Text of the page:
Posted in SPACES News
We’re excited to share news that SPACES is one of 25 partner organizations to receive funding for a grant to further support access to its digital collections and archives. The National Endowment for the Humanities (NEH) has recommended a second phase of funding for the American Folklore Society’s National Folklore Archives Initiative (NFAI).
The NFAI is an effort to document and provide access to archival collections held by folklore programs at academic institutions, community-based cultural and ethnic organizations, nonprofits, and state government-based arts and cultural agencies in the United States. The American Folklore Society (AFS) writes:
“Folklore archival collections constitute one of the nation’s most valuable cultural resources, but scholars, teachers, students, and community members can usually only access these materials with some difficulty. The NFAI is responding to this situation by creating an integrated, field-wide, sustainable infrastructure to make these collections more widely discoverable and accessible, and to help ensure their long-term preservation.”
Phase I of the National Folklore Archives Initiative (2011-2013) led to the creation of the Folklore Collections Database (FCD), a framework hosted by Indiana University Libraries at www.folklorecollections.org, where participating archives can catalog and share metadata from their collections. For Phase II (2015-2017), AFS will receive $250,000 from the Preservation and Access Division of the NEH to enable the 25 archival partner organizations to start the process of cataloging their collections and building accessible content to Folklore Collections Database. Jo Farb Hernández, Executive Director of SPACES, says:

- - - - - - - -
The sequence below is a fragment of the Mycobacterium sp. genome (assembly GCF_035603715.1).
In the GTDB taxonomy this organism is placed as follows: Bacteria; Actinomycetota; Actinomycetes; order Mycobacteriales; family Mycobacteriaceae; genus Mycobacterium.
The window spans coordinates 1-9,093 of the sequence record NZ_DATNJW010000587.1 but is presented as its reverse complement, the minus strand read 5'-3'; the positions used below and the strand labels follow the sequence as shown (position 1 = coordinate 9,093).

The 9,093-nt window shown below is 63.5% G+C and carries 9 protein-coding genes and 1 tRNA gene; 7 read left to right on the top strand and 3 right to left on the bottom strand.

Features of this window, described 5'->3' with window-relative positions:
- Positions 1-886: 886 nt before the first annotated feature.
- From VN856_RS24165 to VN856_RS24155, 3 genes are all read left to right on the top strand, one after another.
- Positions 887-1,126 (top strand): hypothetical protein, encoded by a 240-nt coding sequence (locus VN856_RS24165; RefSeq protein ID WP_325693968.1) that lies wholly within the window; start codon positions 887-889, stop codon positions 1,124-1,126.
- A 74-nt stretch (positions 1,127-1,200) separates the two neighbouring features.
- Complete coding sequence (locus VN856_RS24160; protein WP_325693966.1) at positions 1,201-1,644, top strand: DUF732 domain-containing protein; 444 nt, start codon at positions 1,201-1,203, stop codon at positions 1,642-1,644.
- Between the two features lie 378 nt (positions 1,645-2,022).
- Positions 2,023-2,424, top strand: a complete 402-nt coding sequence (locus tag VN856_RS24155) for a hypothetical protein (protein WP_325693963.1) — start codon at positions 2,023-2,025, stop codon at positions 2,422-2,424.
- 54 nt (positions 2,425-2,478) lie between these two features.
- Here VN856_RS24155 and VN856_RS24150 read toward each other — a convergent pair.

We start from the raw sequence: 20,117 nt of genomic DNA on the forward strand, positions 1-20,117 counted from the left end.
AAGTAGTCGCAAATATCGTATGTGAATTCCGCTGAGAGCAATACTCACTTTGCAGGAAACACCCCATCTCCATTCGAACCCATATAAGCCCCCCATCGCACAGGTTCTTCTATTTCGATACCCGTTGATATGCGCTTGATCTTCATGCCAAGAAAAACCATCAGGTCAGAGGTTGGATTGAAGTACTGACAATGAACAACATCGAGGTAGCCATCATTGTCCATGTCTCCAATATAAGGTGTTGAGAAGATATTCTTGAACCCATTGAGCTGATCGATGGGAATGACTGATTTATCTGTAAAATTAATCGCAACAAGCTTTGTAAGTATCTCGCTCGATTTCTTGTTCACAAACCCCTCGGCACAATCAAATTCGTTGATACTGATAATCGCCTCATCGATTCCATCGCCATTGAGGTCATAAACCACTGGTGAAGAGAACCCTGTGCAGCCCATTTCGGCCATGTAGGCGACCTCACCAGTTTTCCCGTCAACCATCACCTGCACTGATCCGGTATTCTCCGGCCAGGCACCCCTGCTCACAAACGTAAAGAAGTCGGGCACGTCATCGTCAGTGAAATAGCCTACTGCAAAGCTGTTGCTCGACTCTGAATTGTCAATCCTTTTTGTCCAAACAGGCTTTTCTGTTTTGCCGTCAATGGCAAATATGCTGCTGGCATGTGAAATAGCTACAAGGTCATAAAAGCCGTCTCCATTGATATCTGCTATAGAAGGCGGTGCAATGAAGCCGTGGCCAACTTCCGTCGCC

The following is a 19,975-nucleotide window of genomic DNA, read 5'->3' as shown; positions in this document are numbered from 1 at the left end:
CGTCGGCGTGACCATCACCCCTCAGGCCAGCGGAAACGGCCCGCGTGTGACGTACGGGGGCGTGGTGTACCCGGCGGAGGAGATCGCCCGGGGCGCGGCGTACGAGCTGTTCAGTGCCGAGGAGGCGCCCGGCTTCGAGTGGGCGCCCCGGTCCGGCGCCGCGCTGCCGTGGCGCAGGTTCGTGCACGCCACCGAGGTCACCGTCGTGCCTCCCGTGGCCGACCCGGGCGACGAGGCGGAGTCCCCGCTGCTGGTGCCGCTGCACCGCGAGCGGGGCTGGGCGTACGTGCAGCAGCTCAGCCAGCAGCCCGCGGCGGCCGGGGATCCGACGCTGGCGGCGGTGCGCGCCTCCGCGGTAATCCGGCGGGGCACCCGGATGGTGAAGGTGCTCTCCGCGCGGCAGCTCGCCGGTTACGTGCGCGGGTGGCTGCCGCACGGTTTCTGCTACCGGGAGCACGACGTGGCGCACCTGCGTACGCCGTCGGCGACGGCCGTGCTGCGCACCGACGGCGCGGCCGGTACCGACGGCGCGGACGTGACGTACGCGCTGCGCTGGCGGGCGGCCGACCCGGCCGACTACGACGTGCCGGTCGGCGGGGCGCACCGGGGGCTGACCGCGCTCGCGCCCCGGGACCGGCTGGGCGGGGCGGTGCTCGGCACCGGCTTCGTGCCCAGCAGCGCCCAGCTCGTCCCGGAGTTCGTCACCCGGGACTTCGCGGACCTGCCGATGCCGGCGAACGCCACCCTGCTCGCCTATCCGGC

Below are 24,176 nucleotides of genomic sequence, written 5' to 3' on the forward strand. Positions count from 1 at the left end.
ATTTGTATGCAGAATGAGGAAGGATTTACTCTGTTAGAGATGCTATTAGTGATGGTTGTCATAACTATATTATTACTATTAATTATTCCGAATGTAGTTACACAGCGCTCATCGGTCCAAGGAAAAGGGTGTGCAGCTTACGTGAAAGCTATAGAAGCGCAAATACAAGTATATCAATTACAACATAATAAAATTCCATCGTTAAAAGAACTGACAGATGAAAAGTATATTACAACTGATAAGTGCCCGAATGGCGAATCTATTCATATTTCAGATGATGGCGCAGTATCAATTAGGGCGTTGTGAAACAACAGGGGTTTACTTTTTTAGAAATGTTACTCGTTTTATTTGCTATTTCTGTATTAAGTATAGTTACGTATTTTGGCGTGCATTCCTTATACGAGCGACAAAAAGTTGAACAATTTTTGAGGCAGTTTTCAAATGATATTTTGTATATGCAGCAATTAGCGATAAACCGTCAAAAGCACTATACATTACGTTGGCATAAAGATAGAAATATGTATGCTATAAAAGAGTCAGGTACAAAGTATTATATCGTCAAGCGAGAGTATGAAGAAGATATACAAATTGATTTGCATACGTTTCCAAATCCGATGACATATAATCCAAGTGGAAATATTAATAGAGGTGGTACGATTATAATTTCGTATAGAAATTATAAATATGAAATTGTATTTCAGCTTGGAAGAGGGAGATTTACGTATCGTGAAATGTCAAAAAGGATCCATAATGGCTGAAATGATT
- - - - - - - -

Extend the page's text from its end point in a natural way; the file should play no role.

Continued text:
“As SPACES has already made an impressive start in the process of digitizing our archival materials in order to increase accessibility by the general public, we are well poised to hit the ground running in support of this important new initiative, and we look forward to collaborating with our colleagues across the country to broaden access even further.”
SPACES is thrilled to be included in this grant alongside other impressive cultural organizations like the Alliance for California Traditional Arts, NYC’s CityLore, the Louisiana Folklife Program, and the Philadelphia Folklore Project, to name just a few. We greatly look forward to developing increased awareness and access to our unique collections through the Folklore Collections Database in the coming years, and are thankful to the American Folklore Society and the National Endowment for the Humanities for making work this possible.